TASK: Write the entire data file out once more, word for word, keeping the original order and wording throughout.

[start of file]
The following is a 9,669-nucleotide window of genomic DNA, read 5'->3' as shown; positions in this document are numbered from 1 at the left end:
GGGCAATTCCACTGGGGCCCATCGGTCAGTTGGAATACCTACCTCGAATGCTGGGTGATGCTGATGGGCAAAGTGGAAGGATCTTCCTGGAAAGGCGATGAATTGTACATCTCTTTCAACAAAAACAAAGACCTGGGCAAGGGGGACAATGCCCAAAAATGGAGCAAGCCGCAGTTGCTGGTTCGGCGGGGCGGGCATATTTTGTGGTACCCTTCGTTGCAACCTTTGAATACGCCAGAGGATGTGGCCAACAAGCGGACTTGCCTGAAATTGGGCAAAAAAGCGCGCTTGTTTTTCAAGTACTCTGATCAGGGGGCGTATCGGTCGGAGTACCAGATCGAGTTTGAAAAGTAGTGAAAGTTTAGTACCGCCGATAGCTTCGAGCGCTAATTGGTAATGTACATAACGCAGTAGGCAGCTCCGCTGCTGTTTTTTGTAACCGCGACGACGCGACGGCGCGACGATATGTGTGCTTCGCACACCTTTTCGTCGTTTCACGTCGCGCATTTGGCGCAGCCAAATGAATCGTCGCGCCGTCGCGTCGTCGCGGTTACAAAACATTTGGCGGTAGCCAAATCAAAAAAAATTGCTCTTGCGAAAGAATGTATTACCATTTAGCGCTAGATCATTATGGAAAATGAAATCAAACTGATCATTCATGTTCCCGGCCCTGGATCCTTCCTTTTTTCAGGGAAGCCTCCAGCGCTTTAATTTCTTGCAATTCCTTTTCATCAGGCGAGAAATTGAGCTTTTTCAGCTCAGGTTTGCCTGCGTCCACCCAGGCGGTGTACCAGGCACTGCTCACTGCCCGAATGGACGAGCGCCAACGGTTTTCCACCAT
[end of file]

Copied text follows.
The following is a 9,669-nucleotide window of genomic DNA, read 5'->3' as shown; positions in this document are numbered from 1 at the left end:
GGGCAATTCCACTGGGGCCCATCGGTCAGTTGGAATACCTACCTCGAATGCTGGGTGATGCTGATGGGCAAAGTGGAAGGATCTTCCTGGAAAGGCGATGAATTGTACATCTCTTTCAACAAAAACAAAGACCTGGGCAAGGGGGACAATGCCCAAAAATGGAGCAAGCCGCAGTTGCTGGTTCGGCGGGGCGGGCATATTTTGTGGTACCCTTCGTTGCAACCTTTGAATACGCCAGAGGATGTGGCCAACAAGCGGACTTGCCTGAAATTGGGCAAAAAAGCGCGCTTGTTTTTCAAGTACTCTGATCAGGGGGCGTATCGGTCGGAGTACCAGATCGAGTTTGAAAAGTAGTGAAAGTTTAGTACCGCCGATAGCTTCGAGCGCTAATTGGTAATGTACATAACGCAGTAGGCAGCTCCGCTGCTGTTTTTTGTAACCGCGACGACGCGACGGCGCGACGATATGTGTGCTTCGCACACCTTTTCGTCGTTTCACGTCGCGCATTTGGCGCAGCCAAATGAATCGTCGCGCCGTCGCGTCGTCGCGGTTACAAAACATTTGGCGGTAGCCAAATCAAAAAAAATTGCTCTTGCGAAAGAATGTATTACCATTTAGCGCTAGATCATTATGGAAAATGAAATCAAACTGATCATTCATGTTCCCGGCCCTGGATCCTTCCTTTTTTCAGGGAAGCCTCCAGCGCTTTAATTTCTTGCAATTCCTTTTCATCAGGCGAGAAATTGAGCTTTTTCAGCTCAGGTTTGCCTGCGTCCACCCAGGCGGTGTACCAGGCACTGCTCACTGCCCGAATGGACGAGCGCCAACGGTTTTCCACCAT